Early Christian communities never thought of Jesus' mother without reflecting on their own relationship with her son. No biblical theologian reflects better than Luke, the author of Sunday's Gospel (Lk 1:39-56).
Luke makes Mary the "type" of the Church, the perfect Christian. Starting with her Annunciation and continuing throughout the Gospel, he depicts Mary as the person who consistently does what Jesus expects all His followers to do: "Hear God's word and carry it out."
Christians faced many problems after Jesus' death and resurrection; problems which might surprise us. As we hear in the second reading (I Cor 15:20-26), some of Jesus' first-century disciples even doubted that imitating Him would eventually lead to their resurrection from the dead. They prompt Paul to pen the words we hear today.
"For just as in Adam all die," Paul writes, "so, too, in Christ shall all be brought to life." All humans die because they're one with Adam, who died. But those who become one with Jesus live because He lives. Paul believes life after death revolves around building a relationship with someone who already has passed from death to life.
The first reading (Rev. 11:19, 12:1-6) reminds us that many early Christians were called to live faith in the midst of persecution; some were even killed because of their relationship with the risen Jesus. Yet the Christian community -- described as "a woman clothed with the sun, with the moon beneath her feet, and on her head a crown of twelve stars" -- is expected to keep giving birth to Jesus, no matter the danger, even when its members are forced to flee "into the desert" to escape persecution.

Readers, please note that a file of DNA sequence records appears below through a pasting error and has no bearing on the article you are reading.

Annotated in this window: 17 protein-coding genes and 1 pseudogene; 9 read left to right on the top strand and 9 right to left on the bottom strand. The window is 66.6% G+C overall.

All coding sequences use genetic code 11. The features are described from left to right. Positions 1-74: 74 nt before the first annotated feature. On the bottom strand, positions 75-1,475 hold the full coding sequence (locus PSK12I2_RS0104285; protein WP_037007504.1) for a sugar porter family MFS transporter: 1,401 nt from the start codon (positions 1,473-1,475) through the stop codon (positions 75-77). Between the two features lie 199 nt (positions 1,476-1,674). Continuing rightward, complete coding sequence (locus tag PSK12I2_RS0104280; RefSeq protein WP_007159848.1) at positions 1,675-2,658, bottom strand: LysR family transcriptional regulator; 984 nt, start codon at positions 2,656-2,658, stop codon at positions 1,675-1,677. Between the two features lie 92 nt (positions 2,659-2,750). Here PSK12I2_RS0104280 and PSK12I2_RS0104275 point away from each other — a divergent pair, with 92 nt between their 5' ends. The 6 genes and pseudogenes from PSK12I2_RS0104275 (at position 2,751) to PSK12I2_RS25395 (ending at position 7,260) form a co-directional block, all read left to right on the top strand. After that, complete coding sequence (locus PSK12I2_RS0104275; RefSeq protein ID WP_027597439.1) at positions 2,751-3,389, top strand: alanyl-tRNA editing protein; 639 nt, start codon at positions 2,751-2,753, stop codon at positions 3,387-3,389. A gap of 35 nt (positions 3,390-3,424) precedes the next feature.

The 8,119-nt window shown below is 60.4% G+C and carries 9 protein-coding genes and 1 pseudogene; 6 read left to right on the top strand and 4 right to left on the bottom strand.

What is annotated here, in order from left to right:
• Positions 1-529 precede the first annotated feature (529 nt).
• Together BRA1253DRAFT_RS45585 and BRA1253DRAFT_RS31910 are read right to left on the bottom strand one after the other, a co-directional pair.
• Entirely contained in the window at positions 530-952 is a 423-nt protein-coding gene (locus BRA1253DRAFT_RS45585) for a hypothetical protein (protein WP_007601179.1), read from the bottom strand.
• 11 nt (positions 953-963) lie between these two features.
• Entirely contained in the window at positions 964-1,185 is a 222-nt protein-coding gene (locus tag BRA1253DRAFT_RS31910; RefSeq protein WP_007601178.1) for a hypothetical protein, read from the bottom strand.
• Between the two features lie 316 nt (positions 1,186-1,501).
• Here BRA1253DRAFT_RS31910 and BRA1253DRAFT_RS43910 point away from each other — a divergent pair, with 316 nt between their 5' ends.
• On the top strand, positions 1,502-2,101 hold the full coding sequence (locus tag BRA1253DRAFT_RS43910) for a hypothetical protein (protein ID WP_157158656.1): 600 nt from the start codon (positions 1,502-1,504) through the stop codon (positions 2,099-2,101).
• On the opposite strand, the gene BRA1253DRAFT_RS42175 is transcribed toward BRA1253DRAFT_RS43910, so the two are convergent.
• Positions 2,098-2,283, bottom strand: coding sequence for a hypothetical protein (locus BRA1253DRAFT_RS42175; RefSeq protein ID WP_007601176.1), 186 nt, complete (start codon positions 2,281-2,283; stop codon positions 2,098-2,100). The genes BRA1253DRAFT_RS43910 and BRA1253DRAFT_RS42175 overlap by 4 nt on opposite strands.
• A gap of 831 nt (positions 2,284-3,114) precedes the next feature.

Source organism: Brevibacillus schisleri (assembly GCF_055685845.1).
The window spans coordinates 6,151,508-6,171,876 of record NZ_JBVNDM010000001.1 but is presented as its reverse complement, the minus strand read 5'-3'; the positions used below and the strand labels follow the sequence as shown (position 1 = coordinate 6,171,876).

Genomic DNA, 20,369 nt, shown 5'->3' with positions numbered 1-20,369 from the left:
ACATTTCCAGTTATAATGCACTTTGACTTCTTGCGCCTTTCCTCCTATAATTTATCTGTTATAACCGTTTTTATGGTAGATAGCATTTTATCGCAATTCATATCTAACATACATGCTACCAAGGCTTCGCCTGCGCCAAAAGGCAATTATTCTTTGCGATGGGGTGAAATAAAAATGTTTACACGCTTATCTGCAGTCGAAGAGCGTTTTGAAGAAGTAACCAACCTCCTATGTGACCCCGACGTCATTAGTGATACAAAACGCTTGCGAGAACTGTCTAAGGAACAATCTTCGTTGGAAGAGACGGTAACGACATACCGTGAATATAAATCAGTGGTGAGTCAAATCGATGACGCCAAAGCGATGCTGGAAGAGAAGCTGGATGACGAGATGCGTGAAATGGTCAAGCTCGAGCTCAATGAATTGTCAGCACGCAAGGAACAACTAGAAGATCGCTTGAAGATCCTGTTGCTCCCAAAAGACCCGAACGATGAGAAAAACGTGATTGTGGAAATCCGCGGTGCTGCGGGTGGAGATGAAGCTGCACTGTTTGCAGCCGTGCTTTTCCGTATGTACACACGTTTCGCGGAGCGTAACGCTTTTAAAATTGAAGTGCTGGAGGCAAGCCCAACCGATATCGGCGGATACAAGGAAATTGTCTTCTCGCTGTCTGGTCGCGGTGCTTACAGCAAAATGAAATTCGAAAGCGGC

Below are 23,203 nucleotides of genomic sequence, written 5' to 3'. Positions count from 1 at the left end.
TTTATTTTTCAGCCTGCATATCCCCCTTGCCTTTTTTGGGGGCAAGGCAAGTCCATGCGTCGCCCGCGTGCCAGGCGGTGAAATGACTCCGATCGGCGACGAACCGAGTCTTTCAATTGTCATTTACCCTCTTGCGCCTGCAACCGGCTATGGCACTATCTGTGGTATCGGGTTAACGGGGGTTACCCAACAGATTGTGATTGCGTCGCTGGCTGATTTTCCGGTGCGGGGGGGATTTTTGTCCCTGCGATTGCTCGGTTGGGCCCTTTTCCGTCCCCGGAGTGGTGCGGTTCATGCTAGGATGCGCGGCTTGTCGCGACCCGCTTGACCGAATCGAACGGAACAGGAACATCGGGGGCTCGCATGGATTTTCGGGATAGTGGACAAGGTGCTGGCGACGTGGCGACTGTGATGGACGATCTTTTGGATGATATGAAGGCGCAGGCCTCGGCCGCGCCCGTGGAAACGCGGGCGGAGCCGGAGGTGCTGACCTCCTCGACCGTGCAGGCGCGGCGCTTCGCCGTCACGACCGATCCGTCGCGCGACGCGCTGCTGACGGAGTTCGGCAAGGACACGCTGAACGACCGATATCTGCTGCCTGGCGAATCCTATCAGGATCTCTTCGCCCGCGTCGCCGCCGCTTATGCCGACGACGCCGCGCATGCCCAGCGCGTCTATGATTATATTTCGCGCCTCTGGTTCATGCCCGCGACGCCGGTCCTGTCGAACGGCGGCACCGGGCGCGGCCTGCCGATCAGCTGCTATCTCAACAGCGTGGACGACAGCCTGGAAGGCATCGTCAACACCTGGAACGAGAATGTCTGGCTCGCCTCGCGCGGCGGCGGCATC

Eventually, those who continue to follow and bring forth Jesus will see "salvation and power come" into their lives, no matter the pain or death they experience.
Pointing to Mary as the ideal Christian, Luke reinforces Paul and the author of Revelation's belief. No matter what happens, Mary continues to do what all Christians are encouraged to do.
For instance, some would think that, having been told by an
"impeccable source" that she's to be the mother of God's Son, she might be dispensed from "doing windows." Yet, as another Christ, she immediately goes to help her pregnant relative Elizabeth. Luke believes no work or ministry is below the dignity of one who brings forth Jesus.
According to the late Rev. Raymond Brown, Luke gives the reason for Mary's generous behavior by adding one verse to an already existing Jewish-Christian hymn. The hymn is the well-known "Magnificat." The verse: "For God has looked upon His lowly servant. From this day all generations will call me blessed."
BY adding the verse, Luke surfaces an experience which all God's followers expect to have and personifies it in Mary. We believe in a God who constantly lifts the lowly, fills the hungry and helps us with promises of mercy. But in no one are those saving acts more perfectly found than in Mary, the perfect Christian, the one who hears God's word and carries it out.
Though we have no scriptural reference to Mary's Assumption, we've seen that, by the mid-80s, the third evangelist employs her as a model to help his community better understand its relationship with her son. His theology implies that any reward Mary receives comes not from her physical relationship with Jesus but from her faith relationship. Faith in God's word prompts her to act as Jesus wishes His followers to act. Just as Mary could never have anticipated the great things which eventually flowed from her actions, neither can we.
The feast of the Assumption reminds us that faith insights continue throughout salvation history. That's why our sacred authors never thought our understanding of God's word and actions could ever be limited just to their writings.